Sita’s Ramayana

Sita’s Ramayana by Devdutt Pattanaik

Sita's Ramayana attempts to tell the story of Ram through the eyes of Sita, but somehow, along the way, falls short of that aim.

Lord Ram, the seventh avatar of Lord Vishnu and the king of Kosala, is one of the most revered gods in Hinduism. The central character of the major Hindu epic Ramayana, he is considered the ‘ideal man’ and a model to emulate by many. According to the epic, Ram overcomes great adversities and upholds his dharma till his last breath. He is respectful, loyal, brave and humble. In short, he is a maryada purushottam, the man who follows all the rules.

Admirable though his reputation is, preserving it costs him the most important relationship in his life–the one with his wife Sita. At one point in the story, when his wife’s chastity is questioned by his subjects, Ram decides to abandon her. The king’s wife should be above all doubt, he is told. And he succumbs to the pressure.

Through the ages, Ram’s treatment of Sita has been deemed unfair by devotees and scholars alike. And in the recent times, several writers have attempted to retell the story of Ramayana from Sita’s point of view. Among them is Devdutt Pattanaik with his version–Sita’s Ramayana. Blending his knowledge of the various versions of Ramayana with his own imagination, the author has put forth an illustrated retelling of the epic for the modern reader.

Pattanaik starts with a few brief chapters talking about Ramayana itself, the time period in which it is set and the preceding and succeeding events described in the epic. He explains how the Ramayana came to be written and talks about the many different versions. With illustrations and tables containing facts about the epic, Pattanaik sets the backdrop for the book.

Then, Sita’s story begins. From the highly unusual ‘birth’ of the princess (she is dug out from the earth by King Janaka) to her marriage to Ram, from her abduction by the demon king Ravana to her eventual rescue and the bitter aftermath, Pattanaik manages to keep the reader hooked. Even the smaller stories that form the jigsaw of the massive epic are a delight to read.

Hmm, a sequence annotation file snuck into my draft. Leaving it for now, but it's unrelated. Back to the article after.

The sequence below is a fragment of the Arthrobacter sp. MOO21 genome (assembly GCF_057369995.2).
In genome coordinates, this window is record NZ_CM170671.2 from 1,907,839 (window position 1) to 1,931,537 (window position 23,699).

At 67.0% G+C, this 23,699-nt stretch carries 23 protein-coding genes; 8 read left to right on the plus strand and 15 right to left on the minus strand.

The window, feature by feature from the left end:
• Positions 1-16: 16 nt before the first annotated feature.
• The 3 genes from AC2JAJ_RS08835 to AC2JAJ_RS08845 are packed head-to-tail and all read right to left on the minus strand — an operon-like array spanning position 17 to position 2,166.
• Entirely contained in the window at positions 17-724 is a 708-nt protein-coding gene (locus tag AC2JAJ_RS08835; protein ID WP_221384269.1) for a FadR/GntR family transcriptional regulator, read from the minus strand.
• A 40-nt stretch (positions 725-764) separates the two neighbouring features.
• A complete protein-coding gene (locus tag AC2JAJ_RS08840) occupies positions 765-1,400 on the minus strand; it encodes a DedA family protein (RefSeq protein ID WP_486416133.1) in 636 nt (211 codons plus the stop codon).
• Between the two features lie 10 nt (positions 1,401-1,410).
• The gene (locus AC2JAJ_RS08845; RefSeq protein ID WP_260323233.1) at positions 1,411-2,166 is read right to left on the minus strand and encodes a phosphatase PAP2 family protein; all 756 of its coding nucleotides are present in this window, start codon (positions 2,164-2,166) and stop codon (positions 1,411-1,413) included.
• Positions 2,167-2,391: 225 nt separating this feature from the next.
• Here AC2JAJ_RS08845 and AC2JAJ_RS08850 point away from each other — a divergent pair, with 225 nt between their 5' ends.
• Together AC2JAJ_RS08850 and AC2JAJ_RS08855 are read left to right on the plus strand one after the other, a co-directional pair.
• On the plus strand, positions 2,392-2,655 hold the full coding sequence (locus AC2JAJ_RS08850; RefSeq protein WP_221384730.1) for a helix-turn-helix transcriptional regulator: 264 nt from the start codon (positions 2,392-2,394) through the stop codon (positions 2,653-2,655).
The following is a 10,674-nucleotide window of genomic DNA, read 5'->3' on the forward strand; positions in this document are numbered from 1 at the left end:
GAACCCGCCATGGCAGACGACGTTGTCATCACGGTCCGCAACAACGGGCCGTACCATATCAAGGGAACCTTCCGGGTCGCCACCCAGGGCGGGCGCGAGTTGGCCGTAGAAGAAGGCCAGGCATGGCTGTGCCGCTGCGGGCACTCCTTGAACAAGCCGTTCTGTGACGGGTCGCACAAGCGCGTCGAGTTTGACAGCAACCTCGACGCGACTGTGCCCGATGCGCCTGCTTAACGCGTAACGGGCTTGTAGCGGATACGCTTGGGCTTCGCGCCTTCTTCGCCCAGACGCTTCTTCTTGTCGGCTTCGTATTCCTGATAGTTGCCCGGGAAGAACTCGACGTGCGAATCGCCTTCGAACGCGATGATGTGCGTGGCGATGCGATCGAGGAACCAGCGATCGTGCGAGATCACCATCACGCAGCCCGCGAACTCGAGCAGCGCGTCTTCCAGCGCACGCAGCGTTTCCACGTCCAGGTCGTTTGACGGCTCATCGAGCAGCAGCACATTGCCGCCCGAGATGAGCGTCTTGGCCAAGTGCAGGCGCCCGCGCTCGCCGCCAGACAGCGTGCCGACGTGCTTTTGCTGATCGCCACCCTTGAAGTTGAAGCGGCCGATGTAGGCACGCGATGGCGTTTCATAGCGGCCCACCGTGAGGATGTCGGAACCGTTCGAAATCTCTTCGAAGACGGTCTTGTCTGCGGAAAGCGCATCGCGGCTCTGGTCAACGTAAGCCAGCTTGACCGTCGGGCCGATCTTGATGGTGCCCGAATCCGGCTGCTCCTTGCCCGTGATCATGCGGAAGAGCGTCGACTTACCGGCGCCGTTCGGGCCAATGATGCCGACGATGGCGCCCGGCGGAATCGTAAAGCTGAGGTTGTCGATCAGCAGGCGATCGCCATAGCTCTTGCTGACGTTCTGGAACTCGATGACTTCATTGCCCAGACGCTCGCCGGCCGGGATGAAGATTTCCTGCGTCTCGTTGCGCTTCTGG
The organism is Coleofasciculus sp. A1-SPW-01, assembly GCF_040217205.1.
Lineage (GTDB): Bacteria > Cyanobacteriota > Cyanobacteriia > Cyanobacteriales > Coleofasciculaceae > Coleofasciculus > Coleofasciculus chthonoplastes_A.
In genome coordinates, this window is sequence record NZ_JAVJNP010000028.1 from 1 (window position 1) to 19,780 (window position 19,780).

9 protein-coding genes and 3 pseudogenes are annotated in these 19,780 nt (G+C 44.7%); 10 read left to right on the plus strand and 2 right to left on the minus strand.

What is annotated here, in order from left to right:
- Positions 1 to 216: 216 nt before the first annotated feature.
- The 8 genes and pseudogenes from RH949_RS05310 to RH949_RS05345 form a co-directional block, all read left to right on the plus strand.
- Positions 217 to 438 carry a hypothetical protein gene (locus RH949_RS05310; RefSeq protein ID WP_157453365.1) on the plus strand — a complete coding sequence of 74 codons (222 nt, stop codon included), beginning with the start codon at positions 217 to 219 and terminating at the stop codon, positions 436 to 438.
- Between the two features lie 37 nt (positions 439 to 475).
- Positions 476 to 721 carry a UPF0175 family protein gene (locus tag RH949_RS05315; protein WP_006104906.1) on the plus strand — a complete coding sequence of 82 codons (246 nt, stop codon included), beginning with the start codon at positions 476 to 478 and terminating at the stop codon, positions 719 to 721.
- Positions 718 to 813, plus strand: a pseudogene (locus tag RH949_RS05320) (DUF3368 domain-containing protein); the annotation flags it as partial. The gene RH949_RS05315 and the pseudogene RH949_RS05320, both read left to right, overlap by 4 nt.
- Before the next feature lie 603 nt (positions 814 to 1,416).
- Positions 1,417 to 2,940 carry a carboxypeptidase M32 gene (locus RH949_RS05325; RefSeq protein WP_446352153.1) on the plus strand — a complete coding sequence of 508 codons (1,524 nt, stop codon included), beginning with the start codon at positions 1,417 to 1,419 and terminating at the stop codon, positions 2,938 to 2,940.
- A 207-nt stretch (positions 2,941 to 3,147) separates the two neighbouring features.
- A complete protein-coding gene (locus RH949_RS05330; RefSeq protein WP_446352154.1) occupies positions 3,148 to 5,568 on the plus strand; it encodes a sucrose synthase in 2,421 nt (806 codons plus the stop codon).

In the course of the book, the reader gets a brief insight into the mind of Sita. The young woman is courageous, adventurous, strong, and honourable. She follows her husband into exile for 14 years even though he insists that she stay back in the safety of the palace. She crosses the lakshmanrekha (the protective line drawn by Lakshman to keep her safe) to serve food to whom she thought was a starving old man. She remains ardently loyal to Ram even as she is relentlessly pursued by Ravana during her imprisonment in his kingdom. And when Ram is plagued by suspicion, she is unafraid to walk through fire to prove her chastity.

In good times and in bad, Sita walks with her head held high. And even when she is abandoned by the king of Kosala in the end, she accepts her fate with dignity and says: “I am a Goddess–I cannot be abandoned by anyone.” Sita takes refuge in sage Valmiki’s ashram, gives birth to twin boys and raises them on her own.

Upon reaching the end of the book, however, the reader is left with one nagging thought: Where is Sita’s perspective? Where is her rage, disappointment, and grief? After all, what happened to her was very unfair. Perhaps, in trying not to upset any orthodox readers, Pattanaik has missed out on the opportunity to take a more critical approach to the epic. As a result, what we get is a repeated justification of the actions of the maryada purushottam and not what could have been the thoughts and emotions of the scorned queen.

Sita’s Ramayana attempts to tell the story of Ram through the eyes of Sita, but somehow, along the way, falls short of that aim. The modern reader may expect the princess’ courage and conviction to translate into rebellion. However, all one is left with is the image of Sita quietly walking away, not challenging the injustice meted out to her.

Perhaps, what we are supposed to emulate is the dignity with which she lives the rest of her life, away from the man she had given her heart to. Perhaps, therein lies her courage.




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